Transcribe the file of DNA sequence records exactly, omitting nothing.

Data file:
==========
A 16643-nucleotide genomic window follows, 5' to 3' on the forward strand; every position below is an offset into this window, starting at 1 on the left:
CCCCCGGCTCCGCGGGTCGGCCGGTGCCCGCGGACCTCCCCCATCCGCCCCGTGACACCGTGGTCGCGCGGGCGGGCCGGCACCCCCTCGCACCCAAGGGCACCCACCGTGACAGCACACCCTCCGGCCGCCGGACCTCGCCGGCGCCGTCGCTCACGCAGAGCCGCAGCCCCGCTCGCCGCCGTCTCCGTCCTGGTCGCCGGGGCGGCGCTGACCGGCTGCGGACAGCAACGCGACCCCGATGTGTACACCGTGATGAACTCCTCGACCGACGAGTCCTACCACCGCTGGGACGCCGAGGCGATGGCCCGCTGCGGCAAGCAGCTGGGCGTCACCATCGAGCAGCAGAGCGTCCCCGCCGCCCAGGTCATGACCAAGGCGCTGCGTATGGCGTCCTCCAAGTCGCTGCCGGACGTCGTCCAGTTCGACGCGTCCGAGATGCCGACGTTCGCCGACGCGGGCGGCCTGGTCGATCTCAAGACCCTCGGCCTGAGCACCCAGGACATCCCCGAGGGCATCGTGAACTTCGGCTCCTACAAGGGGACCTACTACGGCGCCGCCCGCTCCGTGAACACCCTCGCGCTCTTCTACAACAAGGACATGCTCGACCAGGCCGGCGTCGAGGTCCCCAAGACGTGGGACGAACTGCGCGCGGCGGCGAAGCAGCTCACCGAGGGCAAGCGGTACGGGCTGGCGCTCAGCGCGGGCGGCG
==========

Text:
A 16643-nucleotide genomic window follows, 5' to 3' on the forward strand; every position below is an offset into this window, starting at 1 on the left:
CCCCCGGCTCCGCGGGTCGGCCGGTGCCCGCGGACCTCCCCCATCCGCCCCGTGACACCGTGGTCGCGCGGGCGGGCCGGCACCCCCTCGCACCCAAGGGCACCCACCGTGACAGCACACCCTCCGGCCGCCGGACCTCGCCGGCGCCGTCGCTCACGCAGAGCCGCAGCCCCGCTCGCCGCCGTCTCCGTCCTGGTCGCCGGGGCGGCGCTGACCGGCTGCGGACAGCAACGCGACCCCGATGTGTACACCGTGATGAACTCCTCGACCGACGAGTCCTACCACCGCTGGGACGCCGAGGCGATGGCCCGCTGCGGCAAGCAGCTGGGCGTCACCATCGAGCAGCAGAGCGTCCCCGCCGCCCAGGTCATGACCAAGGCGCTGCGTATGGCGTCCTCCAAGTCGCTGCCGGACGTCGTCCAGTTCGACGCGTCCGAGATGCCGACGTTCGCCGACGCGGGCGGCCTGGTCGATCTCAAGACCCTCGGCCTGAGCACCCAGGACATCCCCGAGGGCATCGTGAACTTCGGCTCCTACAAGGGGACCTACTACGGCGCCGCCCGCTCCGTGAACACCCTCGCGCTCTTCTACAACAAGGACATGCTCGACCAGGCCGGCGTCGAGGTCCCCAAGACGTGGGACGAACTGCGCGCGGCGGCGAAGCAGCTCACCGAGGGCAAGCGGTACGGGCTGGCGCTCAGCGCGGGCGGCG